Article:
1. Press the Learn button to start learning.
  2. SuperMemo shows you a question. In this screenshot, you can see a definition-word item, so the question is a definition:
    screenshot from SuperMemo showing the question: 'to burn slowly without flames'
  3. Try to answer the question. Here, the answer is a word. You should pronounce the word and think about its spelling.
  4. Press the Show answer button. The collection shows you the correct answer (and some additional information):
    screenshot from SuperMemo showing the answer: 'to smolder'
  5. Compare your answer with the correct answer. Did you think about the right word? Were your spelling and pronunciation correct?
  6. Give yourself a grade. Simply click one of the buttons: Bright, Good, Pass, Fail, Bad, or Null. You can also use your keyboard and press 5 for Bright, 0 for Null, etc. (How to choose the right grade? Read the next section.) After you choose a grade, the buttons at the bottom of the window will look like this:
    screenshot from SuperMemo taken after choosing the grade
  7. Read any additional information in the answer field. Here, there are two example sentences with the word smolder to improve your understanding of the word.
  8. Press Next repetition to go to the next item and repeat these steps. You can also press Stop if you don’t want to review or memorize any more items. If you think you gave yourself the wrong grade, you can change it by pressing Cancel grade.

Note: The process of reviewing sentence items is different, because the learner’s “answer” is not a specific word, but the understanding of the sentence (and attention to the problematic words and structures in it).

How to grade yourself?

Here’s when you should use each grade:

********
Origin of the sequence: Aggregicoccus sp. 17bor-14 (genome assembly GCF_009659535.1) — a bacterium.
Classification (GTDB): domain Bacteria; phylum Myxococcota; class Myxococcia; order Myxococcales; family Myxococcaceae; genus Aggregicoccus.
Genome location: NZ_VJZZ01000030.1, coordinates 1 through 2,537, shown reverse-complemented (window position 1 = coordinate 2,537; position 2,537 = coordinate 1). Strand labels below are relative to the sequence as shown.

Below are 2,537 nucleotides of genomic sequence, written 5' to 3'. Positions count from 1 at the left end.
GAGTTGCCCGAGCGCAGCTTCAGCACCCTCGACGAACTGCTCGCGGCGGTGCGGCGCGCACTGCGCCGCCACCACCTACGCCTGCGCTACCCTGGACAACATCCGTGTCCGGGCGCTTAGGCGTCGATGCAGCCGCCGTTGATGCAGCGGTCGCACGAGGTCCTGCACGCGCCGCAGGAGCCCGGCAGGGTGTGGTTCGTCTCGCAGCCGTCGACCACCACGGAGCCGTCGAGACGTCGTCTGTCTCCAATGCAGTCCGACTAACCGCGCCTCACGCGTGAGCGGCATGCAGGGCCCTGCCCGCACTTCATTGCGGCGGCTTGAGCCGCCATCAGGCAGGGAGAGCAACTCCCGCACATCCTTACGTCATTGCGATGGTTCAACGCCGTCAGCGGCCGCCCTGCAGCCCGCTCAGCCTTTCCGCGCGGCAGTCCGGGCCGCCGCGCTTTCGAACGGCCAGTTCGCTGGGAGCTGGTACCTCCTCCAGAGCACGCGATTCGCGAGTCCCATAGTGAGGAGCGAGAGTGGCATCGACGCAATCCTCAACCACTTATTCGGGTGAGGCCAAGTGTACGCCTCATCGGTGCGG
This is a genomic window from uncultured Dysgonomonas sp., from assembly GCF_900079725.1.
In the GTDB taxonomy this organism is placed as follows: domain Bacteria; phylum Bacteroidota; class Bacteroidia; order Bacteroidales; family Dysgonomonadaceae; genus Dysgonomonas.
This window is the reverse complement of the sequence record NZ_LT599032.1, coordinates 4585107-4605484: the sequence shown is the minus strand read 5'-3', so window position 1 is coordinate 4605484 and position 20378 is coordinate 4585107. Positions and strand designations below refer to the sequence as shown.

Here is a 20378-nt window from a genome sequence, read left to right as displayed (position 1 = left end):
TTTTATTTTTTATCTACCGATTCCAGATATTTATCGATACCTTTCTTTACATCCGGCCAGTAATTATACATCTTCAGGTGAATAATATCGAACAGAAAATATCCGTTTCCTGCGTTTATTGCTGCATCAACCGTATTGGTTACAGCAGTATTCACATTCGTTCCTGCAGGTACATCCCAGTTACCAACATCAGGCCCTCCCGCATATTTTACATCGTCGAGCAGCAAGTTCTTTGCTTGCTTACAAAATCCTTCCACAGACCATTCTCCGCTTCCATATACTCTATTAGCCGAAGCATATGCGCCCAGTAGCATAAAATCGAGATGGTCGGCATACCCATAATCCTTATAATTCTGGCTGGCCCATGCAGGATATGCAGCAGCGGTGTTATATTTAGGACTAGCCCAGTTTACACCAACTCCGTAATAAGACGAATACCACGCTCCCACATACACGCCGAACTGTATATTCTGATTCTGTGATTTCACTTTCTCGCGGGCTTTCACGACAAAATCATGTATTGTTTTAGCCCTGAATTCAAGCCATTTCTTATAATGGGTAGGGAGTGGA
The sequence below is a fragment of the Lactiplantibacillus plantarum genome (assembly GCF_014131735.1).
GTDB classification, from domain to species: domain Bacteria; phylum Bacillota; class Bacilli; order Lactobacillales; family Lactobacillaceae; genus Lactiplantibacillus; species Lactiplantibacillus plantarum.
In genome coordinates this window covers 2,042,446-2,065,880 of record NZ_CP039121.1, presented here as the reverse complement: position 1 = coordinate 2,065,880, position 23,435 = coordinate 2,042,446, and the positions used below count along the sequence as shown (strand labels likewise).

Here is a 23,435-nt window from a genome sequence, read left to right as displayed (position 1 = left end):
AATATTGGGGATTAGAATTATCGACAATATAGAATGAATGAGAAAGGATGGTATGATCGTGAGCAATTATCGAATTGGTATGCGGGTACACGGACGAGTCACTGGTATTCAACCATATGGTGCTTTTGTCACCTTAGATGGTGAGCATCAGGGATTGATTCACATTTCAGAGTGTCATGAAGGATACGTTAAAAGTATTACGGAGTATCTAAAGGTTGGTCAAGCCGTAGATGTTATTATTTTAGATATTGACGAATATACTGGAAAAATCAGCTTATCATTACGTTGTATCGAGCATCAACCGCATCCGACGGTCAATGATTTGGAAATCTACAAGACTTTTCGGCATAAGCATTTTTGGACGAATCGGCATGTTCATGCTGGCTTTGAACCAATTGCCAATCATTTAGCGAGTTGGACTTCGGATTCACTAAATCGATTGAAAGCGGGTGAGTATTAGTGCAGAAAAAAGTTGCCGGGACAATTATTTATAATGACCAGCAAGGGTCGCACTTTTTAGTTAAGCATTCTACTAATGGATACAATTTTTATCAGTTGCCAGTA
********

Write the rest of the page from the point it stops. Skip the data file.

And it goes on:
• 5 (Bright): You gave the correct answer quickly.
  • 4 (Good): You gave the correct answer, but you were thinking of other answers, too. (You hesitated.)
  • 3 (Pass): You were thinking for a very long time or your answer was not completely correct.
  • 2 (Fail): Your answer was wrong (or you gave no answer), but you “almost” said the correct answer. You’re thinking “I knew it!”.
  • 1 (Bad): Your answer was wrong (or you gave no answer), but when you saw the correct answer, you recognized it.
  • 0 (Null): Your answer was wrong (or you gave no answer), and you don’t even recognize the correct answer. You’re thinking “What? This is the right answer? I’ve never seen it before in my life!”

The most important thing that you should know is the difference between remembering and forgetting. Grades 5, 4 and 3 mean that you remembered the item. Grades 2, 1 and 0 mean that you had forgotten the item.

If you use SuperMemo regularly, you will give yourself lots of fives (more than 50% of all grades), and you will almost never get the zero!

Final drill

After you’ve reviewed all the items that were waiting for you today, you can begin the second part of your SuperMemo session: the final drill. During final drill, you review all the items for which you gave yourself a grade of 3 or less. At each repetition, you grade yourself again. If the grade is 3 or less again, the item stays in the final drill, and you will have to keep reviewing it until you get a 4 or 5.

Memorizing new items

After all the items in the final drill get a grade of 4 or higher, SuperMemo asks you if you want to memorize new items. If you choose “Yes”, you will start memorizing “new“ items in your collection (items which you have not memorized yet). Those “new” items are called pending items in SuperMemo.

If you add an item yourself in SuperMemo 2002 or later, you will not need to memorize it. It will be automatically added to your learning process.

You can stop memorizing pending items by clicking the Stop button instead of the Next repetition button.